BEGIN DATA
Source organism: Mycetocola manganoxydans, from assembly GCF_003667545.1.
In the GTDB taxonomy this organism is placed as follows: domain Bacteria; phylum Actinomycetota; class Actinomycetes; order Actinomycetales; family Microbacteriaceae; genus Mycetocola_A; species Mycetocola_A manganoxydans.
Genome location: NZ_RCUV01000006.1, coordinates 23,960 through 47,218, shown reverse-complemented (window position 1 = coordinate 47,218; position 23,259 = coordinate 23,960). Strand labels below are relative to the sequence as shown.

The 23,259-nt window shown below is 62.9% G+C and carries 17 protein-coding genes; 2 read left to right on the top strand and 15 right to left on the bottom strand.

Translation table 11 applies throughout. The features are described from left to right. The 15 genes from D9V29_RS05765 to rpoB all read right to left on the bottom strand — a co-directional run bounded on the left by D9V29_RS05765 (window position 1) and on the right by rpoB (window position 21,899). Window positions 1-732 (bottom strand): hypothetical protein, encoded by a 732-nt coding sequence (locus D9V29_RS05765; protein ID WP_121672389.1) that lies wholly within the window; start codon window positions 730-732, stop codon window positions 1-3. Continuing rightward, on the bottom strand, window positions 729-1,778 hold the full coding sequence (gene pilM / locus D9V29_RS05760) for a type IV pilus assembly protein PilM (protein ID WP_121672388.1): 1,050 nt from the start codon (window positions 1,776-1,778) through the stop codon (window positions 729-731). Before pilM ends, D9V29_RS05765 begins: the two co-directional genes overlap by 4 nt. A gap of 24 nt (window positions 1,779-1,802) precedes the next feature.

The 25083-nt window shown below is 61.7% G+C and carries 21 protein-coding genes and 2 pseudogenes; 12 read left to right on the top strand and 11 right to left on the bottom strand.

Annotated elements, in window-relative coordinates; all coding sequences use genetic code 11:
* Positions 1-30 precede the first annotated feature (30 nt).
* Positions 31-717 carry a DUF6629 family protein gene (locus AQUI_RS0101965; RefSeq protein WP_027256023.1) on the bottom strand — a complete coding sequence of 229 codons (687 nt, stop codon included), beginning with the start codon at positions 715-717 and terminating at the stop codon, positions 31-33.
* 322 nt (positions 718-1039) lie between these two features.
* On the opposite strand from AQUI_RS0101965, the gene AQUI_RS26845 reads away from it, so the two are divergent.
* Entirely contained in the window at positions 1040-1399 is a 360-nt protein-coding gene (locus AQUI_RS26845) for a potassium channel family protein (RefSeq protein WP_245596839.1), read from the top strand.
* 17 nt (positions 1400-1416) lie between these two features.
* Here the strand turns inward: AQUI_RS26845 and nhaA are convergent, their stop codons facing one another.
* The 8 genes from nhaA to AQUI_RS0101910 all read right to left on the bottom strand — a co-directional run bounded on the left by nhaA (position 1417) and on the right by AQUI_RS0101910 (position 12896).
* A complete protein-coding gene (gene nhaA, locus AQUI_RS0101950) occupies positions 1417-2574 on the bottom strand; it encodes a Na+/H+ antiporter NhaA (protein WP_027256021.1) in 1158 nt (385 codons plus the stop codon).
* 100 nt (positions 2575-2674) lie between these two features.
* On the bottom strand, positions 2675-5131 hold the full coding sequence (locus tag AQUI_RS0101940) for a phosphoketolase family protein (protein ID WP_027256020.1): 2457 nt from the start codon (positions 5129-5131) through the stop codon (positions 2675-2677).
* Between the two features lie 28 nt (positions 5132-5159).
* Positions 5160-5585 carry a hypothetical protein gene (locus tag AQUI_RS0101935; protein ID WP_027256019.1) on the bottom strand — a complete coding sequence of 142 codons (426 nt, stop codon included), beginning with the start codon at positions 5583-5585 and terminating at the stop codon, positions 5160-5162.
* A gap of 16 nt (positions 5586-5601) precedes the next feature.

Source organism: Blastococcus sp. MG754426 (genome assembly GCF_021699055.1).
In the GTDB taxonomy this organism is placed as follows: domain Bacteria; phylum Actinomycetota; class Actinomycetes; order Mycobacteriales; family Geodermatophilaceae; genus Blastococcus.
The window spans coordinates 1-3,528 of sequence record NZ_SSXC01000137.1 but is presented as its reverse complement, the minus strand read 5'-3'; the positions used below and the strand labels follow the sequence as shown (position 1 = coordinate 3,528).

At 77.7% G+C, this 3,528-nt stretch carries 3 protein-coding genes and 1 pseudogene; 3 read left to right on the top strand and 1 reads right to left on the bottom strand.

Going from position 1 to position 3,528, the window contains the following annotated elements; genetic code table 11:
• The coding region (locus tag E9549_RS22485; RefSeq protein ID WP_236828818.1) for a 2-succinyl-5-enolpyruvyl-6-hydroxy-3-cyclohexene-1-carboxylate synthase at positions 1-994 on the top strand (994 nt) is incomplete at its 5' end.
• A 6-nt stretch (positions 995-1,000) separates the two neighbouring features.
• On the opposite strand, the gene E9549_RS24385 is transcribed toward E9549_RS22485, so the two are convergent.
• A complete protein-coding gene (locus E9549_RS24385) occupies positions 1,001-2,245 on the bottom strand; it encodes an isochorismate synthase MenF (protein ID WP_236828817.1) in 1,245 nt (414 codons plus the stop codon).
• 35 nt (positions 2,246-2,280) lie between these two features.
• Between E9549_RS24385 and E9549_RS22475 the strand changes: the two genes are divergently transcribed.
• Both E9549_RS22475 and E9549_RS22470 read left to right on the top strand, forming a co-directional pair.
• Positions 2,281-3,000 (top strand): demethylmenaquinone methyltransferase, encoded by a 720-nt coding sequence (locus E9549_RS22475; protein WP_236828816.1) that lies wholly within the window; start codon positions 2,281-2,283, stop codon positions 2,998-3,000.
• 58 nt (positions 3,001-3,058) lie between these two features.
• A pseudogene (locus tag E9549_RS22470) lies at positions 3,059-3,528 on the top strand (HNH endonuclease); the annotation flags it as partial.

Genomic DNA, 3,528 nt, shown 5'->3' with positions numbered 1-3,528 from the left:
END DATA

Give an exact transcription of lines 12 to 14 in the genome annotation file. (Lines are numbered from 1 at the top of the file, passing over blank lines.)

* Entirely contained in the window at positions 1040-1399 is a 360-nt protein-coding gene (locus AQUI_RS26845) for a potassium channel family protein (RefSeq protein WP_245596839.1), read from the top strand.
* 17 nt (positions 1400-1416) lie between these two features.
* Here the strand turns inward: AQUI_RS26845 and nhaA are convergent, their stop codons facing one another.